Thor #10 Review: A Really Hard Sell

The All-Father Thor is all but absent from this frustrating issue that posits the idea that Donald Blake — the manufactured identity Thor's father Odin created to teach the Thunder God humility, has returned from years in a place that was not a place, gone absolutely bonkers and has usurped Thor's powers in order to wreak unholy vengeance.

Thor #10 Review: A Really Hard Sell
The cover of Thor #10. Credit: Marvel
If you've ever read any books with a certain hairy Canadian, you know that Marvel stories involving implanted memories rarely go well. Donald Blake, he has learned through both his tenure in a twilight territory and now pilfering the records of Asgard, did not go to medical school, did not get bitten by a bullet ant on a humanitarian trip to Nicaragua, and really does not have the life he believed. Of course, that makes him very cranky.
"So?" you might ask. "He's, what, a hundred thirty pounds soaking wet! He even walks with a limp; what threat is he to Thor?" Well, that's the weird part: Donald Blake took all of Thor's divine power when he swapped places with him, Mar-Vell style, and returned to the Ten Realms. While there, he murdered and destroyed everything that he came across and made his plans to avenge himself on Odin's legacy.
"That's dumb," you might say. "Odin left a being off to the side to become super dangerous, didn't email anybody, didn't make any countermeasures for this?" Yeah, basically. For all the power and glory, the Asgardians are basically as dumb as a weekend recounting votes in California. For all his ridiculous powers, Thor lacks the ability to perceive threats that his father sacrificed an eye to gain. Apparently, Odin himself didn't look too closely at many, popping up after his death.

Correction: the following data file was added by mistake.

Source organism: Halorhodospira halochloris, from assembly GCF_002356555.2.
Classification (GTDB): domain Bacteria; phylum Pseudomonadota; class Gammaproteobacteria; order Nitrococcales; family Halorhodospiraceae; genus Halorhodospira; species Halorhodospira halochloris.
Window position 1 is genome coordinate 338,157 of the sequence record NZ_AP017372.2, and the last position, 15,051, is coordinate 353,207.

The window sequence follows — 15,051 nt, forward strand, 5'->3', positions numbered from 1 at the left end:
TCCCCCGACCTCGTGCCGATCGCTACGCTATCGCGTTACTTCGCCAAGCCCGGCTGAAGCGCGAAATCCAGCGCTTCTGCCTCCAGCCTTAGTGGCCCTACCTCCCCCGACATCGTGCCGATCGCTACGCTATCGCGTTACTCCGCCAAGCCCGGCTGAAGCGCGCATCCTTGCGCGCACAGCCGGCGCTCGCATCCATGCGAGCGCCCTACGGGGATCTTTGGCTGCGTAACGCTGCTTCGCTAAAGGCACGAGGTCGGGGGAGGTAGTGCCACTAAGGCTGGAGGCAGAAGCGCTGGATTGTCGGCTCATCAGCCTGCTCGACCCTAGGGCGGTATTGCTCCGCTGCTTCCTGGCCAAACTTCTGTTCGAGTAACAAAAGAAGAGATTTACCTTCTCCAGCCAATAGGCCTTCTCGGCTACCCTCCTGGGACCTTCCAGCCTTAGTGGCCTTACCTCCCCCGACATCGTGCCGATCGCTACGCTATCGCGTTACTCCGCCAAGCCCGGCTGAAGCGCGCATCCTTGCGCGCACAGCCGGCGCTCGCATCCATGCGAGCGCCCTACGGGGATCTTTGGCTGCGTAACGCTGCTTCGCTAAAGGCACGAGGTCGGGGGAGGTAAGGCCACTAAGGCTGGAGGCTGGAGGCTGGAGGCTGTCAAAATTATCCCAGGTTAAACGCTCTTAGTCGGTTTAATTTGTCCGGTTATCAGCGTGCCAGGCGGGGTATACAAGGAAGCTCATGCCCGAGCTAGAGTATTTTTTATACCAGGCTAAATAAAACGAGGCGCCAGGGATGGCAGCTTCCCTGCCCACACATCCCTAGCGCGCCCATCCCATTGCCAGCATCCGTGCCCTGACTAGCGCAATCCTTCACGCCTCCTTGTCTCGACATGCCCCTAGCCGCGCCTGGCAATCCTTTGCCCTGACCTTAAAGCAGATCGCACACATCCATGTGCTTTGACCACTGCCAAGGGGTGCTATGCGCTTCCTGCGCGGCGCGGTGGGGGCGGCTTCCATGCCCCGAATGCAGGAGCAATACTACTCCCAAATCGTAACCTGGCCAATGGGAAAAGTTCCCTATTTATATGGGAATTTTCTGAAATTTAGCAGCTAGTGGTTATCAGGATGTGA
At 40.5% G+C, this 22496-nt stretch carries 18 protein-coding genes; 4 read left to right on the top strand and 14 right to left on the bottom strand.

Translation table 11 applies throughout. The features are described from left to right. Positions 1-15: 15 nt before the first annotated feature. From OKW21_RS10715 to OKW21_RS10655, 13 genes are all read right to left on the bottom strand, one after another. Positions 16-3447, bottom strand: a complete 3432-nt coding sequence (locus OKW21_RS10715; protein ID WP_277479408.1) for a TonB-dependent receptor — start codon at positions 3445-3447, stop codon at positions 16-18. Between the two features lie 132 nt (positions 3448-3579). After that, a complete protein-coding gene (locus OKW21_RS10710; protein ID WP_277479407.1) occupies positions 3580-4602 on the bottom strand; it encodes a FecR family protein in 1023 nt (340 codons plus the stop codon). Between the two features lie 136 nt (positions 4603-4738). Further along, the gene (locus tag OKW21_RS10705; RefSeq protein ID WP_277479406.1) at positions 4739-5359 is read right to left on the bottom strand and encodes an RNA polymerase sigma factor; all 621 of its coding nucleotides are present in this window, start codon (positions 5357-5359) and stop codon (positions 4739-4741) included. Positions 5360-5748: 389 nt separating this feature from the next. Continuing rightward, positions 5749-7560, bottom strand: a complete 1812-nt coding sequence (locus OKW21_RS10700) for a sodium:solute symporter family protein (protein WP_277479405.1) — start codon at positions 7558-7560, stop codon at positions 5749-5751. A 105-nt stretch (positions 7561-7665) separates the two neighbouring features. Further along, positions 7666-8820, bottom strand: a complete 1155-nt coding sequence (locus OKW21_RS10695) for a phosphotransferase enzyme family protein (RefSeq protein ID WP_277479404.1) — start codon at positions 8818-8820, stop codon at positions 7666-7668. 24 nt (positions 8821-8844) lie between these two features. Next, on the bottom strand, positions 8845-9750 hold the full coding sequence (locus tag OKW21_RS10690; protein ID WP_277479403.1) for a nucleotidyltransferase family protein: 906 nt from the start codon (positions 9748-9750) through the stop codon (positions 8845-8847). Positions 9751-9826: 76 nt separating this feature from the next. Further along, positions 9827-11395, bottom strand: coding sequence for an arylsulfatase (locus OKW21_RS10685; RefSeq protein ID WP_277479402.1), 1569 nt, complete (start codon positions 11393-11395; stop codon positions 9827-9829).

Donny Cates, to his credit, plays all this straight, giving every impression that Donald Blake is a galaxy-class threat, even having him wield Thor's old ax Jarnbjorn in a battle against Sif, the Thunder Guard and the Warriors of Asgard, who sound like they should be pretty tough, all being gods. The visuals from Nic Klein, Matt Wilson, and Joe Sabino do heroic levels of work trying to convince you that Donald freaking Blake could beat the wheels off of, well, anybody. There's even a bit near the end that attempts to put some more logic to the power-up, but it doesn't hold up unless you follow the Joker-ized theory that if someone goes crazy enough, they can do just about anything. While that might sell for the clown prince of crime, it's a bit too pricy a concept to connect here. Like, it's a really hard sell to swallow that load of malarkey.
Making villains for hire can be hard, and you can hit roadblocks on licensed characters. That's true. Fighting yourself? Isn't that a little too 2020 for its own good? RATING: NO. JUST … NO.
By Donny Cates, Nic Cline, Greg Hildebrandt, Ken Lashley
THE DARK PRISON OF DONALD BLAKE! For years Doctor Donald Blake has wandered a land far from Midgard, the place he once thought home. Now he has returned to the Ten Realms – but it is not the place it was, nor he the man who once shared a body with a god. New terrors await in what is perhaps Donny Cates' darkest story yet!

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About Hannibal Tabu

Hannibal Tabu is a writer, journalist, DJ, poet and designer living in south Los Angeles with his wife and children. He's a winner of the 2012 Top Cow Talent Hunt, winner of the 2018-2019 Cultural Trailblazer award from the City of Los Angeles Department of Cultural Affairs, his weekly comic book review column THE BUY PILE can be found on iHeartRadio's Nerd-O-Rama podcast, his reviews can be found on, and more information can be found at his website, Plus, get free weekly web comics on the Operative Network at
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